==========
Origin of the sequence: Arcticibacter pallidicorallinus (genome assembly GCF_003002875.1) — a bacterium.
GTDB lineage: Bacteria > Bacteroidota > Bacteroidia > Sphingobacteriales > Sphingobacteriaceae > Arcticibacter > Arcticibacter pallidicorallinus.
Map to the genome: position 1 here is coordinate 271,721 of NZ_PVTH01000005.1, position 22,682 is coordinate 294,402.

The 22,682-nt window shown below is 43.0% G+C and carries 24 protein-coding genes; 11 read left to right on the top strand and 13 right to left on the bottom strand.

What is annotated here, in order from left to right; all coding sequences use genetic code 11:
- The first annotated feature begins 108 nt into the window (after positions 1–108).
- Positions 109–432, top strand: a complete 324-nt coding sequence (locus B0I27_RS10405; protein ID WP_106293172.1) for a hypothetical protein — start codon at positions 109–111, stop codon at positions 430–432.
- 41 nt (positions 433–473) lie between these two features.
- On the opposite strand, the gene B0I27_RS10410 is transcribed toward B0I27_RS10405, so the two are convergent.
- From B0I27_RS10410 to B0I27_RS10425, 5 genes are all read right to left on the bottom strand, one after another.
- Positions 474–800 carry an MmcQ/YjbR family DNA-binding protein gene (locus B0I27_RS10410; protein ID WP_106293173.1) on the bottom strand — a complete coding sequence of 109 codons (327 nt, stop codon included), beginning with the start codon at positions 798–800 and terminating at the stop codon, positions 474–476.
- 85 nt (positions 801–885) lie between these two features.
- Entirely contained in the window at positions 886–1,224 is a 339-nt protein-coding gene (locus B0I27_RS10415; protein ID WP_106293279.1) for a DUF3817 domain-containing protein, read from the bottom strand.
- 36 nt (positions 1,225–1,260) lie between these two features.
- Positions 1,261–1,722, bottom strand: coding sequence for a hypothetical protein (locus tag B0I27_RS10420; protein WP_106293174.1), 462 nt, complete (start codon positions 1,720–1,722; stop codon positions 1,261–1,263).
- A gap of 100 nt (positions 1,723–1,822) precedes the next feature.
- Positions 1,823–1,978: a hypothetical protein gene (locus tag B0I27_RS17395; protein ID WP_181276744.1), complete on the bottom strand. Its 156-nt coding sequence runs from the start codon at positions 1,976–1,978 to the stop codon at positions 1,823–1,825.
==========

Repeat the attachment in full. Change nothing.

Origin of the sequence: Arcticibacter pallidicorallinus (genome assembly GCF_003002875.1) — a bacterium.
GTDB lineage: Bacteria > Bacteroidota > Bacteroidia > Sphingobacteriales > Sphingobacteriaceae > Arcticibacter > Arcticibacter pallidicorallinus.
Map to the genome: position 1 here is coordinate 271,721 of NZ_PVTH01000005.1, position 22,682 is coordinate 294,402.

The 22,682-nt window shown below is 43.0% G+C and carries 24 protein-coding genes; 11 read left to right on the top strand and 13 right to left on the bottom strand.

What is annotated here, in order from left to right; all coding sequences use genetic code 11:
- The first annotated feature begins 108 nt into the window (after positions 1–108).
- Positions 109–432, top strand: a complete 324-nt coding sequence (locus B0I27_RS10405; protein ID WP_106293172.1) for a hypothetical protein — start codon at positions 109–111, stop codon at positions 430–432.
- 41 nt (positions 433–473) lie between these two features.
- On the opposite strand, the gene B0I27_RS10410 is transcribed toward B0I27_RS10405, so the two are convergent.
- From B0I27_RS10410 to B0I27_RS10425, 5 genes are all read right to left on the bottom strand, one after another.
- Positions 474–800 carry an MmcQ/YjbR family DNA-binding protein gene (locus B0I27_RS10410; protein ID WP_106293173.1) on the bottom strand — a complete coding sequence of 109 codons (327 nt, stop codon included), beginning with the start codon at positions 798–800 and terminating at the stop codon, positions 474–476.
- 85 nt (positions 801–885) lie between these two features.
- Entirely contained in the window at positions 886–1,224 is a 339-nt protein-coding gene (locus B0I27_RS10415; protein ID WP_106293279.1) for a DUF3817 domain-containing protein, read from the bottom strand.
- 36 nt (positions 1,225–1,260) lie between these two features.
- Positions 1,261–1,722, bottom strand: coding sequence for a hypothetical protein (locus tag B0I27_RS10420; protein WP_106293174.1), 462 nt, complete (start codon positions 1,720–1,722; stop codon positions 1,261–1,263).
- A gap of 100 nt (positions 1,723–1,822) precedes the next feature.
- Positions 1,823–1,978: a hypothetical protein gene (locus tag B0I27_RS17395; protein ID WP_181276744.1), complete on the bottom strand. Its 156-nt coding sequence runs from the start codon at positions 1,976–1,978 to the stop codon at positions 1,823–1,825.